So, in a way, the music-songwriting medium led me to try my hand at visual art, and from there to the folk-art sculptures I make out of assorted found objects (Daily Piece). Most of what I create tends to be abstract. I enjoy the act, the exercise, and getting lost in the creative process. Painting allows me the gift of not requiring me to say a single word. I get very tired of hearing myself talk, so it is a grace to have an outlet of expression that doesn’t require anything audible of me. In some ways, I suppose I paint to be quiet—to “speak” without actually having to speak. The Daily Pieces are perhaps a different pleasure in that they are tangible, tactile objects. It is satisfying work to use my hands and feel the dust and soot—even the splinters. There is challenge in the exercise of experimenting with various collections and arrays (wood, cloth, fabric, metal, twine, paper, paint, etc.) to find an arrangement that, at the very least, appeals to me. Some of the assemblages are whimsical, which may strike some listeners as odd, seeing as how they originate from a guy who tends to write overly serious subject matter.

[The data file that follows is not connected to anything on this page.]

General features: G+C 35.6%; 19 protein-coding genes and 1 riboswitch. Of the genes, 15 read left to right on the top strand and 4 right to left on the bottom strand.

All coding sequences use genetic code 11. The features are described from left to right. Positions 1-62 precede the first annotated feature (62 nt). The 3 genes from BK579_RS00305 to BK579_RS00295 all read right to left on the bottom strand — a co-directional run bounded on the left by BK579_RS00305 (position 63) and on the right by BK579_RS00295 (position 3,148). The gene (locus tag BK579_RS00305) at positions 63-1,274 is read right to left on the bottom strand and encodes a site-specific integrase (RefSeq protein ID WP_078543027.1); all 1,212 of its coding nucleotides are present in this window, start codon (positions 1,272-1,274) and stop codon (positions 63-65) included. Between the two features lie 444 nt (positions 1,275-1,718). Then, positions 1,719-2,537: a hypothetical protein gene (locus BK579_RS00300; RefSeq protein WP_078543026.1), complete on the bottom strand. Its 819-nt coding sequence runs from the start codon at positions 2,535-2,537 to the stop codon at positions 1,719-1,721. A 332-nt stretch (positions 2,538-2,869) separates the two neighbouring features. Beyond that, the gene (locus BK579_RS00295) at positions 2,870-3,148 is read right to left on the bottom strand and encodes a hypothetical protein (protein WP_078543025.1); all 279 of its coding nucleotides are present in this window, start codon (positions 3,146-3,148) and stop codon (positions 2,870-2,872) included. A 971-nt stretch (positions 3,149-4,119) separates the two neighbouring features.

In the case of Far Side of the Sea (a concept album based on the accompanying photo-essay book I wrote) the photographs I shot informed the songs. In certain instances, a specific image begat the song. It’s a stretch to even call myself a hobbyist photographer; my interest and participation waxes and wanes. The seed idea for Far Side came from a collaborative photo-essay book, Something Permanent (prose by Cynthia Rylant, photography by Walker Evans). Though they were not contemporaries of one another, Rylant wrote a handful of brief, gorgeous, prose vignettes based on some of Evans’ photographs, in which she extrapolated stories from his black and white images. The work is rich with humanity, so artfully and respectfully done. The Rylant/Evans book was the gold standard for mine. As I was writing and working on my book, with input and advice from friends, I tried writing songs based on a few of the book’s excerpts. It was a challenging effort in that it required me to enter some dark places in order to imagine, to construct, and to plumb the depths of the subject matter. In a way, I suppose I collaborated with myself: songwriter Eric paired with artist-photographer-writer Eric. Far Side of the Sea, from start to finish, took about three years, and as I worked it became clear to me that the thrust and theme of the entire project was that of empathy. Whether or not I failed the subjects, I am proud of the end result, grateful I didn’t quit en route (which I wanted to do), and mighty proud of Gabe Scott (producer) for hearing my overall vision for the project, for caring about me, and for wanting to see my vision for it come to life. We worked hard through what was an emotionally gut-wrenching season.